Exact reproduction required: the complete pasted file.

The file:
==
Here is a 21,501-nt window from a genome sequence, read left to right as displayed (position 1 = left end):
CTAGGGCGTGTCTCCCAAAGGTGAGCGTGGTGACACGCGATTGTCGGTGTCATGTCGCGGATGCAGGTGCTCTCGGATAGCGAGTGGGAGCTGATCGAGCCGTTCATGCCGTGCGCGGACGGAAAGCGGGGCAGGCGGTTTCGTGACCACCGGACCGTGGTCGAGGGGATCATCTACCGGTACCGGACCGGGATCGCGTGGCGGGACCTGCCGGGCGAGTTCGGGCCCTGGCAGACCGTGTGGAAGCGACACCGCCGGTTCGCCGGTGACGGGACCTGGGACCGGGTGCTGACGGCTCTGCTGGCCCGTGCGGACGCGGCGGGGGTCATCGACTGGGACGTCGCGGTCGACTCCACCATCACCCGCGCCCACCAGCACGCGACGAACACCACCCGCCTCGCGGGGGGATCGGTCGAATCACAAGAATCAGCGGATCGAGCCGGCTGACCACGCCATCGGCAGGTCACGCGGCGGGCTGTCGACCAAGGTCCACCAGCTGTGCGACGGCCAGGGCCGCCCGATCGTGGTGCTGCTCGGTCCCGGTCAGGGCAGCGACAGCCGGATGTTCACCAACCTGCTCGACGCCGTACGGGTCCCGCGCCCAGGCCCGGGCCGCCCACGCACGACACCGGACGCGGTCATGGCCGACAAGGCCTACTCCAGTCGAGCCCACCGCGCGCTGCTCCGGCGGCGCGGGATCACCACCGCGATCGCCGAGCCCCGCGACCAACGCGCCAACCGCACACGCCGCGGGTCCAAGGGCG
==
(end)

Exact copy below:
Here is a 21,501-nt window from a genome sequence, read left to right as displayed (position 1 = left end):
CTAGGGCGTGTCTCCCAAAGGTGAGCGTGGTGACACGCGATTGTCGGTGTCATGTCGCGGATGCAGGTGCTCTCGGATAGCGAGTGGGAGCTGATCGAGCCGTTCATGCCGTGCGCGGACGGAAAGCGGGGCAGGCGGTTTCGTGACCACCGGACCGTGGTCGAGGGGATCATCTACCGGTACCGGACCGGGATCGCGTGGCGGGACCTGCCGGGCGAGTTCGGGCCCTGGCAGACCGTGTGGAAGCGACACCGCCGGTTCGCCGGTGACGGGACCTGGGACCGGGTGCTGACGGCTCTGCTGGCCCGTGCGGACGCGGCGGGGGTCATCGACTGGGACGTCGCGGTCGACTCCACCATCACCCGCGCCCACCAGCACGCGACGAACACCACCCGCCTCGCGGGGGGATCGGTCGAATCACAAGAATCAGCGGATCGAGCCGGCTGACCACGCCATCGGCAGGTCACGCGGCGGGCTGTCGACCAAGGTCCACCAGCTGTGCGACGGCCAGGGCCGCCCGATCGTGGTGCTGCTCGGTCCCGGTCAGGGCAGCGACAGCCGGATGTTCACCAACCTGCTCGACGCCGTACGGGTCCCGCGCCCAGGCCCGGGCCGCCCACGCACGACACCGGACGCGGTCATGGCCGACAAGGCCTACTCCAGTCGAGCCCACCGCGCGCTGCTCCGGCGGCGCGGGATCACCACCGCGATCGCCGAGCCCCGCGACCAACGCGCCAACCGCACACGCCGCGGGTCCAAGGGCG